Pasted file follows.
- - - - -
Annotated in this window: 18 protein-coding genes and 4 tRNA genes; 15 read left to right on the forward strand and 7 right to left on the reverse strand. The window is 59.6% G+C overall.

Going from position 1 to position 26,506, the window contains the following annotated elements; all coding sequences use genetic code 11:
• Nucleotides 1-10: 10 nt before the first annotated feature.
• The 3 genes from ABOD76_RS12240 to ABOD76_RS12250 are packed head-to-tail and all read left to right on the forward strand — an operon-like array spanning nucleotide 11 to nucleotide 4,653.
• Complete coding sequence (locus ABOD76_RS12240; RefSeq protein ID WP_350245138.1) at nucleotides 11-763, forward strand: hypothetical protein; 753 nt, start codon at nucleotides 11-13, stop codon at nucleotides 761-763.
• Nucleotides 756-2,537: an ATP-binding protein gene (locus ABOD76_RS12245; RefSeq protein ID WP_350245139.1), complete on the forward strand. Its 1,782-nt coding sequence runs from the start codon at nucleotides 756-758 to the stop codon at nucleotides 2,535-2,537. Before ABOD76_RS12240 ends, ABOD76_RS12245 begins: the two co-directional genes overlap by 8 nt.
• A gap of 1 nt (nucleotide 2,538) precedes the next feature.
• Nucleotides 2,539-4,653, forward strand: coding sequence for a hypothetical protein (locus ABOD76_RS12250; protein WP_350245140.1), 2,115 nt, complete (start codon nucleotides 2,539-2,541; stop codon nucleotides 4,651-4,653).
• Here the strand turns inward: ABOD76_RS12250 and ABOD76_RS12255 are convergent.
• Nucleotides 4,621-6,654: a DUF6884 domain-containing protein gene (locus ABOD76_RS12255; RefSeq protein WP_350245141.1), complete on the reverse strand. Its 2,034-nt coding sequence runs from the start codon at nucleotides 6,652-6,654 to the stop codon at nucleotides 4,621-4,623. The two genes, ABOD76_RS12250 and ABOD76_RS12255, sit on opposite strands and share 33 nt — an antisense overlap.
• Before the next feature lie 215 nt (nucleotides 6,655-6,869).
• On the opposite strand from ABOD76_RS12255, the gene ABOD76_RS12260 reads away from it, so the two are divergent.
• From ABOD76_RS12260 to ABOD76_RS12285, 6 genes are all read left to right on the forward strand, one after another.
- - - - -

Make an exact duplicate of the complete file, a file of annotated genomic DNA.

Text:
Annotated in this window: 18 protein-coding genes and 4 tRNA genes; 15 read left to right on the forward strand and 7 right to left on the reverse strand. The window is 59.6% G+C overall.

Going from position 1 to position 26,506, the window contains the following annotated elements; all coding sequences use genetic code 11:
• Nucleotides 1-10: 10 nt before the first annotated feature.
• The 3 genes from ABOD76_RS12240 to ABOD76_RS12250 are packed head-to-tail and all read left to right on the forward strand — an operon-like array spanning nucleotide 11 to nucleotide 4,653.
• Complete coding sequence (locus ABOD76_RS12240; RefSeq protein ID WP_350245138.1) at nucleotides 11-763, forward strand: hypothetical protein; 753 nt, start codon at nucleotides 11-13, stop codon at nucleotides 761-763.
• Nucleotides 756-2,537: an ATP-binding protein gene (locus ABOD76_RS12245; RefSeq protein ID WP_350245139.1), complete on the forward strand. Its 1,782-nt coding sequence runs from the start codon at nucleotides 756-758 to the stop codon at nucleotides 2,535-2,537. Before ABOD76_RS12240 ends, ABOD76_RS12245 begins: the two co-directional genes overlap by 8 nt.
• A gap of 1 nt (nucleotide 2,538) precedes the next feature.
• Nucleotides 2,539-4,653, forward strand: coding sequence for a hypothetical protein (locus ABOD76_RS12250; protein WP_350245140.1), 2,115 nt, complete (start codon nucleotides 2,539-2,541; stop codon nucleotides 4,651-4,653).
• Here the strand turns inward: ABOD76_RS12250 and ABOD76_RS12255 are convergent.
• Nucleotides 4,621-6,654: a DUF6884 domain-containing protein gene (locus ABOD76_RS12255; RefSeq protein WP_350245141.1), complete on the reverse strand. Its 2,034-nt coding sequence runs from the start codon at nucleotides 6,652-6,654 to the stop codon at nucleotides 4,621-4,623. The two genes, ABOD76_RS12250 and ABOD76_RS12255, sit on opposite strands and share 33 nt — an antisense overlap.
• Before the next feature lie 215 nt (nucleotides 6,655-6,869).
• On the opposite strand from ABOD76_RS12255, the gene ABOD76_RS12260 reads away from it, so the two are divergent.
• From ABOD76_RS12260 to ABOD76_RS12285, 6 genes are all read left to right on the forward strand, one after another.